Friday, December 20, 2019

Mae West: Double Deckers

“In real life, I’m very boring, so I made up the walk and the talk,” said MAE WEST.
• • British freelancer Dr. Sabina Stent, whose area of study included “Women artists, Surrealism, and unconventional females,” penned a fascinating essay on Mae’s customized double-decker footwear. This is Part 3 of 27 parts.
• • “Get the Idea, Boys? Mae West’s Shoes” • •
• • Instead of glass slippers Mae West favored skyscrapers • •
• • Sabina Stent wrote: The answer could be found in 2014, at the Museum of Fine Arts in Boston, where a pair of West’s shoes were displayed amongst an array of silver-screen costumes from the 1930s and 1940s. These were not any ordinary pair of heels.
• • Sabina Stent wrote: Mae West wore customized “shoes within shoes” that measured an astonishing 9.5 vertical inches and were made specifically for their famous wearer. So unusual were her shoes that they acquired the nickname “Double Deckers” from the Fashion Institute of Design and Merchandising (FIDM) during their 2016 footwear exhibition. West owned many pairs, in various styles, and we never saw her without them.
• • never in my life have I seen another pair of shoes like Mae’s • • . . . 
• • This long essay by Sabina Stent will be continued on the next post.
• • Source: Majuscule, Issue 2; posted in December 2019.
• • On Monday, 20 December 1926 • •
• • It was on Monday, 20 December 1926 that the controversial tabloid Evening Graphic printed a publicity picture of Mae West onstage, costumed as Margy LaMont, actor Barry O'Neill sprawled out in a chair, under her. In her 1926 Broadway play, Mae wanted to depict a woman who has power over her men — — a novel idea at the time for theatrical dramas.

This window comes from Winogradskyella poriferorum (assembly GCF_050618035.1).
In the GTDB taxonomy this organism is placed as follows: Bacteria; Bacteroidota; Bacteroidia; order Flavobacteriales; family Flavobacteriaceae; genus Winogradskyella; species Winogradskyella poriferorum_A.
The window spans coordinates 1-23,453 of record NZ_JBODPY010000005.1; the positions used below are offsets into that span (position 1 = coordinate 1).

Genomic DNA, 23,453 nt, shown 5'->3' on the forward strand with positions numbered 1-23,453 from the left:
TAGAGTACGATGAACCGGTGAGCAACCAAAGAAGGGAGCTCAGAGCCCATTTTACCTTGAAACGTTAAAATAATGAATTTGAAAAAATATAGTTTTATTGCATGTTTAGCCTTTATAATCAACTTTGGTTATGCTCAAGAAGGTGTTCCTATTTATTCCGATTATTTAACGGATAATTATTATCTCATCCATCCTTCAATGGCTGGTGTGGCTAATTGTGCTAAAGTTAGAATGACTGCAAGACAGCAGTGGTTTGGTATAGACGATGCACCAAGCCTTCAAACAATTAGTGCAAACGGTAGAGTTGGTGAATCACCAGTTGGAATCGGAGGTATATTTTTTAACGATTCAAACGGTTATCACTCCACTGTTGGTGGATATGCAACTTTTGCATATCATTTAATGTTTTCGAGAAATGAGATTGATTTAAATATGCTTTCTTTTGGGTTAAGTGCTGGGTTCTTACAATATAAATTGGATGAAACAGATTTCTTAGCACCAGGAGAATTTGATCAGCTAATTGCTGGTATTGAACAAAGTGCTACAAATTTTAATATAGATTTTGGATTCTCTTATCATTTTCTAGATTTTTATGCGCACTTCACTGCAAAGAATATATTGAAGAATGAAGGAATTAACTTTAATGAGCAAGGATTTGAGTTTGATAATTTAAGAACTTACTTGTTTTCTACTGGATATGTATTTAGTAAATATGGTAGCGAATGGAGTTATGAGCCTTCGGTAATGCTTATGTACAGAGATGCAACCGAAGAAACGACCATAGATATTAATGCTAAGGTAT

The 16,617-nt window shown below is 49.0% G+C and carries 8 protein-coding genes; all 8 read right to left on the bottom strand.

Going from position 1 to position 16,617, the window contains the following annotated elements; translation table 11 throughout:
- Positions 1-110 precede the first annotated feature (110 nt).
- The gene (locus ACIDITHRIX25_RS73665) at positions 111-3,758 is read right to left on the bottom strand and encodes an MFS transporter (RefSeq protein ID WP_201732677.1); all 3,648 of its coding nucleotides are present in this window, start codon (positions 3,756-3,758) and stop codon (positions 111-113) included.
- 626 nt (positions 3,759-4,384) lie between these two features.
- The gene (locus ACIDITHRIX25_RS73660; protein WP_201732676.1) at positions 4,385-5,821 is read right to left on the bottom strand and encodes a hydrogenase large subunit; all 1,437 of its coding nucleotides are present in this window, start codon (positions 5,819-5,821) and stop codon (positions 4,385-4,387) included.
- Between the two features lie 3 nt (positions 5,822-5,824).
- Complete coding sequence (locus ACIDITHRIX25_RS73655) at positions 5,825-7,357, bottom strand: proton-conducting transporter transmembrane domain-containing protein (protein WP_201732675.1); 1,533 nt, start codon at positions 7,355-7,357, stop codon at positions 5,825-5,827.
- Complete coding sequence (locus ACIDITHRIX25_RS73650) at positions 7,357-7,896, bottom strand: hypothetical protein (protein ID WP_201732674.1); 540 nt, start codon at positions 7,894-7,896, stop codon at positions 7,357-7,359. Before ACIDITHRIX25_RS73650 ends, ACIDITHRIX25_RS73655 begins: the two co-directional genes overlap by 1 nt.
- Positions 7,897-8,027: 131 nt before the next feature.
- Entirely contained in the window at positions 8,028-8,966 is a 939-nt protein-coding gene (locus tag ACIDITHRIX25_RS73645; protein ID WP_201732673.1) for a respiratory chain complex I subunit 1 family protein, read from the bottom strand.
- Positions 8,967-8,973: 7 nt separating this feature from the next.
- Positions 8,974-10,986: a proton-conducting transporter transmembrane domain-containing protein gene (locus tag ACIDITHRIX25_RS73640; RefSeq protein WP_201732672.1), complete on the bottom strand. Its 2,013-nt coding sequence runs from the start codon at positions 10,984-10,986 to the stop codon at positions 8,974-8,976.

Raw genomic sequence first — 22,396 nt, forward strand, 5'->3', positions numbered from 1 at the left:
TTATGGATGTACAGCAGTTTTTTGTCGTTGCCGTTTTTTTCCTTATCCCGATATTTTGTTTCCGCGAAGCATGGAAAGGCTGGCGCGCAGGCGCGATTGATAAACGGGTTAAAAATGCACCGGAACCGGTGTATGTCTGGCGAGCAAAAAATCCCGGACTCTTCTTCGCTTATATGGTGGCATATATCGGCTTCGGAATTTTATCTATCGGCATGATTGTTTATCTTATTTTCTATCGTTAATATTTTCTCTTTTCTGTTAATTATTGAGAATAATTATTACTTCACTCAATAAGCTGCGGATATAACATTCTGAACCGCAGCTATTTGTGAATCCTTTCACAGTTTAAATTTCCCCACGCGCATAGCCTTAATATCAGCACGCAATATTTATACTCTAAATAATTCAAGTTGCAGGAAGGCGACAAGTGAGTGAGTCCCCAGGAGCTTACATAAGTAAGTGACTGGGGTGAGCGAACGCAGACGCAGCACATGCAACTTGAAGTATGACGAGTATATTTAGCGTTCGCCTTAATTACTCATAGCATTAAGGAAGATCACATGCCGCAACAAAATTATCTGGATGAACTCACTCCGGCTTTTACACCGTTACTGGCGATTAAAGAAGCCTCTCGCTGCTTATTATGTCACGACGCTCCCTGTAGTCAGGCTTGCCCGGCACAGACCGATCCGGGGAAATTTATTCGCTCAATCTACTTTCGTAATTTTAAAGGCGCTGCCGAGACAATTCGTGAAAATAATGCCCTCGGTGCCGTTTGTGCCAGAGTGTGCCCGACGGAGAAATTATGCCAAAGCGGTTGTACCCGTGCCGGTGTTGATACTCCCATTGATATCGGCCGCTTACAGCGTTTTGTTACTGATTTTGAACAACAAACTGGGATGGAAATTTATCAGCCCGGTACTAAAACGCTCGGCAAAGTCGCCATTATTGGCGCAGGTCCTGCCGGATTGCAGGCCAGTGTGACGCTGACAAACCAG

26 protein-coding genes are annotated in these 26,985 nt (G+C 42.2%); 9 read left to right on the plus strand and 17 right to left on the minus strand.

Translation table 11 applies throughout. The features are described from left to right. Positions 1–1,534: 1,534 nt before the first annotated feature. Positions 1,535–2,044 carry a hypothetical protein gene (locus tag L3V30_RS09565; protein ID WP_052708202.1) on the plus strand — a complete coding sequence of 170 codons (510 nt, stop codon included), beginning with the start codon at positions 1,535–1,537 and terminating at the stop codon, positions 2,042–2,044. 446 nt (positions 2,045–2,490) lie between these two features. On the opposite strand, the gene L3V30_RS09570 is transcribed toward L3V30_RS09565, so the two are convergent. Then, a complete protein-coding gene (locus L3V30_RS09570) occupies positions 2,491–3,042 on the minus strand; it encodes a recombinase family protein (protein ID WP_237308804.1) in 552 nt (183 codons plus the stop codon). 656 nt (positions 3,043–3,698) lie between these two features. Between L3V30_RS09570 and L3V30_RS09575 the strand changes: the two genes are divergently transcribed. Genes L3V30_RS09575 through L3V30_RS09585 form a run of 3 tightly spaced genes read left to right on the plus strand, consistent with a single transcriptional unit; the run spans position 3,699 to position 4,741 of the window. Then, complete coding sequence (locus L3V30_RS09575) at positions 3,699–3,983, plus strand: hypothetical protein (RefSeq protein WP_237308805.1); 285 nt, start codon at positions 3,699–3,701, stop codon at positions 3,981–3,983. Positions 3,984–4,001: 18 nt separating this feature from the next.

• • Overheard in Hollywood • •
• • Mae West is become not only a tradition but an institution. Her style of comedy is unique and, it might be added, unchanging. She has a splendid cast in this [in "Go West Young Man"] and the comedy is well worked out.
• • In Her Own Words • •
• • Mae West said: ”I'm here to make talkies. I hope the film can take the temperature."
• • Quote, Unquote • •
• • Australia's Sunday Times mentioned Mae West.
• • "Says Mae" • •
• • NEW YORK, Saturday.  To celebrate the completion of her last picture, Mae West has given director Edward Sutherland a gold watch case inscribed "Come up and see me sometime, and I'll give you the works."  . . .
• • Source: Sunday Times (Perth); published on Sunday, 19 December 1937
• • The evolution of 2 Mae West plays that keep her memory alive • •
• • A discussion with Mae West playwright LindaAnn LoSchiavo — —
• •
• • The Mae West Blog celebrates its 15th anniversary • • 
• • Thank you for reading, sending questions, and posting comments during these past fifteen years. Not long ago, we entertained 3,497 visitors. And we reached a milestone recently when we completed 4,300 blog posts. Wow! 
• • By the Numbers • •
• • The Mae West Blog was started fifteen years ago in July 2004. You are reading the 4,371st blog post. Unlike many blogs, which draw upon reprinted content from a newspaper or a magazine and/ or summaries, links, or photos, the mainstay of this blog is its fresh material focused on the life and career of Mae West, herself an American original.

• • Come up and see Mae every day online:
• • Be sure to bookmark or follow The Mae West Blog
• • Photo: • • Mae West • • Mae's red platform heels circa 1920s • •
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